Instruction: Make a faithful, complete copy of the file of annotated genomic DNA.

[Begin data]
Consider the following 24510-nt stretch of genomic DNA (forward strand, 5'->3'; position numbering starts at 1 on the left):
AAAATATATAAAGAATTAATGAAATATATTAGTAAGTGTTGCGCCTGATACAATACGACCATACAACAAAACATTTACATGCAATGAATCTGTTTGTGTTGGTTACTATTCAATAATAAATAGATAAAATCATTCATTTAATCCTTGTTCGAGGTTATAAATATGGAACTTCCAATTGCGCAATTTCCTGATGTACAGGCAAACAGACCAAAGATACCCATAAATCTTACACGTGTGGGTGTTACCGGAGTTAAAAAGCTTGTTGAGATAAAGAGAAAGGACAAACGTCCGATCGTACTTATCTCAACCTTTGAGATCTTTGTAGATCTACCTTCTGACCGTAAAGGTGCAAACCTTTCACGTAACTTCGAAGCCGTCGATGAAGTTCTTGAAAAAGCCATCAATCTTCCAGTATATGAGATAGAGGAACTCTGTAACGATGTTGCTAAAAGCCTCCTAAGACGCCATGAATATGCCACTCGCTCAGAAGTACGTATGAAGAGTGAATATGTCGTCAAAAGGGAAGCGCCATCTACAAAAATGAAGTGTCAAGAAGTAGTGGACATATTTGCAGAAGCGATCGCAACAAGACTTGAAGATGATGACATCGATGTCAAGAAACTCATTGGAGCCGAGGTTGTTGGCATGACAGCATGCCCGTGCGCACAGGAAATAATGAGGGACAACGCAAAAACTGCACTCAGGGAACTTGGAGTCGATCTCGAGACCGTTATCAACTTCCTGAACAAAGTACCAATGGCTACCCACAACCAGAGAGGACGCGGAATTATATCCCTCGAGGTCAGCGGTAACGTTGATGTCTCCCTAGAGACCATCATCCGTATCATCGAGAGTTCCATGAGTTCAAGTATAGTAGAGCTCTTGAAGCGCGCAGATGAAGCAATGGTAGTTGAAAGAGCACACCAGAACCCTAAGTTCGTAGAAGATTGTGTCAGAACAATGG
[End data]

Consider the following 24510-nt stretch of genomic DNA (forward strand, 5'->3'; position numbering starts at 1 on the left):
AAAATATATAAAGAATTAATGAAATATATTAGTAAGTGTTGCGCCTGATACAATACGACCATACAACAAAACATTTACATGCAATGAATCTGTTTGTGTTGGTTACTATTCAATAATAAATAGATAAAATCATTCATTTAATCCTTGTTCGAGGTTATAAATATGGAACTTCCAATTGCGCAATTTCCTGATGTACAGGCAAACAGACCAAAGATACCCATAAATCTTACACGTGTGGGTGTTACCGGAGTTAAAAAGCTTGTTGAGATAAAGAGAAAGGACAAACGTCCGATCGTACTTATCTCAACCTTTGAGATCTTTGTAGATCTACCTTCTGACCGTAAAGGTGCAAACCTTTCACGTAACTTCGAAGCCGTCGATGAAGTTCTTGAAAAAGCCATCAATCTTCCAGTATATGAGATAGAGGAACTCTGTAACGATGTTGCTAAAAGCCTCCTAAGACGCCATGAATATGCCACTCGCTCAGAAGTACGTATGAAGAGTGAATATGTCGTCAAAAGGGAAGCGCCATCTACAAAAATGAAGTGTCAAGAAGTAGTGGACATATTTGCAGAAGCGATCGCAACAAGACTTGAAGATGATGACATCGATGTCAAGAAACTCATTGGAGCCGAGGTTGTTGGCATGACAGCATGCCCGTGCGCACAGGAAATAATGAGGGACAACGCAAAAACTGCACTCAGGGAACTTGGAGTCGATCTCGAGACCGTTATCAACTTCCTGAACAAAGTACCAATGGCTACCCACAACCAGAGAGGACGCGGAATTATATCCCTCGAGGTCAGCGGTAACGTTGATGTCTCCCTAGAGACCATCATCCGTATCATCGAGAGTTCCATGAGTTCAAGTATAGTAGAGCTCTTGAAGCGCGCAGATGAAGCAATGGTAGTTGAAAGAGCACACCAGAACCCTAAGTTCGTAGAAGATTGTGTCAGAACAATGG